Canada's enterprising "Start Up Visa" program has broken the mold and become a template for nations concerned about losing their brainpower and most enterprising people. If initial operations work, then Canada should seriously consider ramping up the program and remaining ahead of the pack. The Americans won't be far behind which, ironically, has benefited Canada by providing opportunities to so many Canadians to learn, work and get rich there.
This blog previous appeared on dianefrancis.com.
William Lin owns the Best Convenience store in Toronto.
Lin moved to Canada in 1999 from Gutian county, in the southeastern Chinese province of Fujian.
He had almost 10 years of experience as a mechanical engineer and a bachelor's degree from one of the most prestigious schools in China.
In the points system that Canada uses to determine eligible skilled immigrants, Lin scored above average, and Canada listed his profession as in-demand.
Lin remembers scoring about 10 points in the language category, a low mark for which he was able to compensate with stronger performances in the other sections. The new minimum threshold means an applicant would have to score the equivalent of 16 points even to be considered.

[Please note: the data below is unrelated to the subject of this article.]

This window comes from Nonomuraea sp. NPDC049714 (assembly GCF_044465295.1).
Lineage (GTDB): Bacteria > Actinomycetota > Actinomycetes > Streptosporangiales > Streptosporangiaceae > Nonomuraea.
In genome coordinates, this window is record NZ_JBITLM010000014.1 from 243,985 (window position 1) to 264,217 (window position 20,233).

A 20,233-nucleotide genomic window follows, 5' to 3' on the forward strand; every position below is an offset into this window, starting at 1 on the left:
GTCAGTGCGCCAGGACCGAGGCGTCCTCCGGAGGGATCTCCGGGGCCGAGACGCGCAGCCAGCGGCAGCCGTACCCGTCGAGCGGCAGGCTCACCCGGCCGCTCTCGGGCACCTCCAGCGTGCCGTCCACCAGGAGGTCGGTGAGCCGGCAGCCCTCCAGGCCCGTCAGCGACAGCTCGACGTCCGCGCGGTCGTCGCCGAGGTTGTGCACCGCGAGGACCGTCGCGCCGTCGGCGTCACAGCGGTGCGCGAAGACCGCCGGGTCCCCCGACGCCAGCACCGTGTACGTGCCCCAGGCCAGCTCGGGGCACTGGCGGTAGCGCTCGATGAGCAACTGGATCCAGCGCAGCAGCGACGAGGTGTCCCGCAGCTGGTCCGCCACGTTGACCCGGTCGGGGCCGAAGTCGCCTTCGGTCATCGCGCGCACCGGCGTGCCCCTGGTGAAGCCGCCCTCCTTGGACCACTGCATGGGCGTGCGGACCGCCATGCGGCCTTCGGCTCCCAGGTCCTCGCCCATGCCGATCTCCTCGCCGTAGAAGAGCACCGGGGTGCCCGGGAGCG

Lin only had one interview, a 10-minute meeting in downtown Toronto for a computer-aided design job. He never got a call back.
Though he knows he is more than qualified to do the work, Lin keeps thinking of all his disadvantages: the fact that he hasn't been practising for a few years, and namely, that he isn't Canadian.
Lin says he would move to China in a second and resume his professional career.
But his family's roots, including two sons, are now planted in Canada.
Lin cares about his son's academic success. His 15-year-old son Andy goes to sea cadet training, and on Sundays, he takes piano lessons, working his way toward Grade 10 certification. Yin works hard so his sons may have jobs that would justify his decision to move to Canada